,

]. Each reserved request i

must be served in its pre-specified period l, l H.

The maximum duration of each route is limited by.

The multi-period bid generation problem can be

formulated as a mixed-integer linear programing

model. In the model, parameters

is

used to formulate linearly the time window

constraints. The decision variables of the model

include binary variables,

and

and real

variables

and

are defined as follows.

1 if and only if vehicle k

visits directly node j after node i in period h

0 else

ijkh

x

1 if and only if request i is served by

vehicle k in period h

0 else

ikh

y

arrival time of vehicle k at node i in period h

Load of vehicle k when it leaves node i in period h

ikh

ikh

U

CV

The problem can be formulated as the following

mixed integer-programming model:

max

i ikh ij ijkh

iRkKhH kNiNjNhH

py cx

Subject to:

,,

0 ( ),

,

jikh ijkh

jNji jNji

x

xiPD

kKhH

(1)

0

,0

1

jkh

kKhHjPj

x

(2)

,2 1, ,

,21

1

in kh

kKhHiDi n

x

(3)

1 ,

ikl rl

kK

yiRlH

(4)

,

1

ii

ikh s

hELkK

yiR

(5)

,,

,,0

, ,

jn ih ikh

jNji

x

yiPkK

hH

(6)

,,21

, ,

ijkh ikh

jNji n

x

yiPkK

hH

(7)

,,,

, ,

ikh i n i i n k h

Ut U iPkK

hH

(8)

(1 )

,, ,

jkh ikh ij ijkh ij ijkh

UUtxBM x

ij N k K h H

(9)

(1 )

,,

i ikh ikh i ikh ij

jN

ey U l y BM

iN kKhH

(10)

(1 ) ,

,

ikh ij ij ijkh

UtBM x TiW

kKhH

(11)

A Hybrid Genetic and Simulation Annealing Approach for a Multi-period Bid Generation Problem in Carrier Collaboration

309

(1 )

,, ,

jkh ikh j j ijkh

CV CV d CV x

ij N k K h H

(12)

max{0, } min{ , }

i N, k K, h H

iikh i

dCV QQd

(13)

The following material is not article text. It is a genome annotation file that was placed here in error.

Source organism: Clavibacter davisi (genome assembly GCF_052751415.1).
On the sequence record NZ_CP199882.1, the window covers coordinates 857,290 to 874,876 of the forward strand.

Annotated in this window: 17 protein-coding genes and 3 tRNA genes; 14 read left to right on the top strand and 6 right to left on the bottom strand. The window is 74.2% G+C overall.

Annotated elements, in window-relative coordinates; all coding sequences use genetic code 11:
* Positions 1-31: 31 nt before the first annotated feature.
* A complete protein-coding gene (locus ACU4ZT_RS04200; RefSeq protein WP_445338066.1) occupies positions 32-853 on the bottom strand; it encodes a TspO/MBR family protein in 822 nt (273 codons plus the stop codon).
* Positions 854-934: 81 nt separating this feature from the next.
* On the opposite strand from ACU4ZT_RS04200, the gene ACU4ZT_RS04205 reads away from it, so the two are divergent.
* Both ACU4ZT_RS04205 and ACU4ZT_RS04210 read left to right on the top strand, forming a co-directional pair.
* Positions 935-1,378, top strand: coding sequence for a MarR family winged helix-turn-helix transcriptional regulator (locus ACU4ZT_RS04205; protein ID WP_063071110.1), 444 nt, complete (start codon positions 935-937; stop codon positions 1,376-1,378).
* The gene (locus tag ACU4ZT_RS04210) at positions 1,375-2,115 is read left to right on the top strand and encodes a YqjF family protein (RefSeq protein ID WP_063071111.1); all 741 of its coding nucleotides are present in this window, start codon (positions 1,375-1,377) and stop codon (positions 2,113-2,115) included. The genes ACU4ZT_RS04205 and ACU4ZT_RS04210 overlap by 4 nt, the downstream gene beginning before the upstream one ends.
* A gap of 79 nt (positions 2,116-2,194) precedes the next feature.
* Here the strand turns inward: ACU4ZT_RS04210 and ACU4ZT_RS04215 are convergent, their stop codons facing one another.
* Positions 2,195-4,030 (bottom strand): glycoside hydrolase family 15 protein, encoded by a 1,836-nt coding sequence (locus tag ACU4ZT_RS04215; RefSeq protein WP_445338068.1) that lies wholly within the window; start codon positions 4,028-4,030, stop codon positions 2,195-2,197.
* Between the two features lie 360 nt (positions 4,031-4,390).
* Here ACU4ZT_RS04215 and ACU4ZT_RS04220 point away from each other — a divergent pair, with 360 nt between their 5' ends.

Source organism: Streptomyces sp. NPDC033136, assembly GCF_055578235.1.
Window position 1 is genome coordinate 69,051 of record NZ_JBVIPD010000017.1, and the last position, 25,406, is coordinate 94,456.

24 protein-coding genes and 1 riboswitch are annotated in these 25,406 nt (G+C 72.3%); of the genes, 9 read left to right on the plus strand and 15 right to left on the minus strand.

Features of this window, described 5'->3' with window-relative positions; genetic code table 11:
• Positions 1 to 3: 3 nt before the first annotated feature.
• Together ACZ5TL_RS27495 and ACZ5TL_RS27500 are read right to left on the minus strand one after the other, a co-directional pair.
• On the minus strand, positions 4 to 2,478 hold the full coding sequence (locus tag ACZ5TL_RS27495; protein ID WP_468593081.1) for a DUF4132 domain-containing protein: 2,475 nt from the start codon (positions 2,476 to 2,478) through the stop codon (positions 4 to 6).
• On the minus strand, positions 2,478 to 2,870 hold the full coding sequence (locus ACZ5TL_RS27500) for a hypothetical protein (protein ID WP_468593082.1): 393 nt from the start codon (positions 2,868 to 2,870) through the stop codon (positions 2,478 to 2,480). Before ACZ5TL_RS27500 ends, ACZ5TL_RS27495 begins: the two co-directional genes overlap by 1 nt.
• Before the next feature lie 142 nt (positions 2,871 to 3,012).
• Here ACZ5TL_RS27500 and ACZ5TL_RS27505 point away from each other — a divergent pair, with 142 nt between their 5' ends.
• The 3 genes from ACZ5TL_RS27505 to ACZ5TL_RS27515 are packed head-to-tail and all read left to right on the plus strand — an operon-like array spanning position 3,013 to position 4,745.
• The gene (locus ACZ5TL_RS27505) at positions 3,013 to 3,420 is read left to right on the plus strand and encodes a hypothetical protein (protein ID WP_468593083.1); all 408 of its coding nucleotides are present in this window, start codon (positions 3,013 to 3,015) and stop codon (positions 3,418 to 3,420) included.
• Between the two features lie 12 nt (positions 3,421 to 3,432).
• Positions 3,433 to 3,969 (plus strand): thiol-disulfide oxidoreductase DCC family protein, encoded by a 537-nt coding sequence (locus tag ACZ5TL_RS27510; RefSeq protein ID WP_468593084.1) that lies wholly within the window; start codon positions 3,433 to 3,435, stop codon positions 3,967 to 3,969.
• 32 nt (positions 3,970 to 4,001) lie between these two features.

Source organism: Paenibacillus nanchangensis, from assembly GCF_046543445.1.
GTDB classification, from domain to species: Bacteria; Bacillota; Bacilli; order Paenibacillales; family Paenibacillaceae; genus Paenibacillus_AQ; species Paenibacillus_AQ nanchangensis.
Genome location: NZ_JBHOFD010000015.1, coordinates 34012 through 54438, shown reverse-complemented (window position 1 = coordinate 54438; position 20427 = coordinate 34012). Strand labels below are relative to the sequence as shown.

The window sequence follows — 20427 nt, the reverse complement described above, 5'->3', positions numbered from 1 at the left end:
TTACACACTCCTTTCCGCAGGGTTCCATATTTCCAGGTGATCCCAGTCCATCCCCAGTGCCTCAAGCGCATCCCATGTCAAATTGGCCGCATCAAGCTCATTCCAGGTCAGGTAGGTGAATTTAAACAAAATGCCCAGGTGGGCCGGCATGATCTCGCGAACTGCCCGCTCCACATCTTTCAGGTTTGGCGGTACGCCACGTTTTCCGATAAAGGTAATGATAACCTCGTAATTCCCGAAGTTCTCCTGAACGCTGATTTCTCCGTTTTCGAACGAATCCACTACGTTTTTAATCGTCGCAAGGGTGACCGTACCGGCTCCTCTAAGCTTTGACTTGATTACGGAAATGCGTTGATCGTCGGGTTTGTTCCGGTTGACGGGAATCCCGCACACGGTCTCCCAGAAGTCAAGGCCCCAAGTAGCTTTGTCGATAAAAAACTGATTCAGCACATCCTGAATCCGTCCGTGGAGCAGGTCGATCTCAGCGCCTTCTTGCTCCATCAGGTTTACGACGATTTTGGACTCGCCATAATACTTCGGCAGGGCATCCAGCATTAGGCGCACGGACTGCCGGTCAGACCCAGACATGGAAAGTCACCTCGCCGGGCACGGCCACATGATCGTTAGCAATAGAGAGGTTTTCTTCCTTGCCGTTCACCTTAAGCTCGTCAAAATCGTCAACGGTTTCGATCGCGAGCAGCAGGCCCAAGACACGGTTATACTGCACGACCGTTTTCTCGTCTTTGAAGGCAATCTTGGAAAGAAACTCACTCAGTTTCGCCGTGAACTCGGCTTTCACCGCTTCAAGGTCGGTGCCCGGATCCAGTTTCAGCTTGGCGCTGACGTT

{0,1} , , ,

ijkh

x

ij N k K h H

(14)

0 , ,

0 ,

ikh s i i

ikh rl

yforanyiRhEL

and

yforanyiRhl

(15)

0 , ,

ikh

UiNkKhH

(16)

0 , ,

ikh

CV i N k K h H

(17)

The objective function represents the total profit of

the carrier, which is equal to the difference between

the total payments of serving requests in all periods

and the total transportation cost. Constraint (1)

ensures that when a vehicle arrives at a node in a

period, it must leave from the node in the same

period. Constraints (2) and (3) signify that each

vehicle leaves its depot in a period must return to the

depot in the same period. Equation (4) implies that

each reserved request must be served in its pre-

specified period. Equation (5) indicates that each

selective request can be served in a period within its

service period window or not served. Constraints (6)

and (7) guarantee if a request is served in a period,

its delivery node must be visited after its pickup

node with the same vehicle in the same period.

Equations (8)-(11) specify time window constraints

on the pickup and delivery nodes of each request,

and the constraint on the maximum duration of each

route. Constraints (12)-(13) ensure vehicle capacity

constraints. Equations (14)-(17) describe the

variables.

4 METAHEURISTIC APPROACH

TO SOLVE MULTI-PERIOD

BID GENERATION PROBLEM

The Multi-Period Bid Generation Problem based on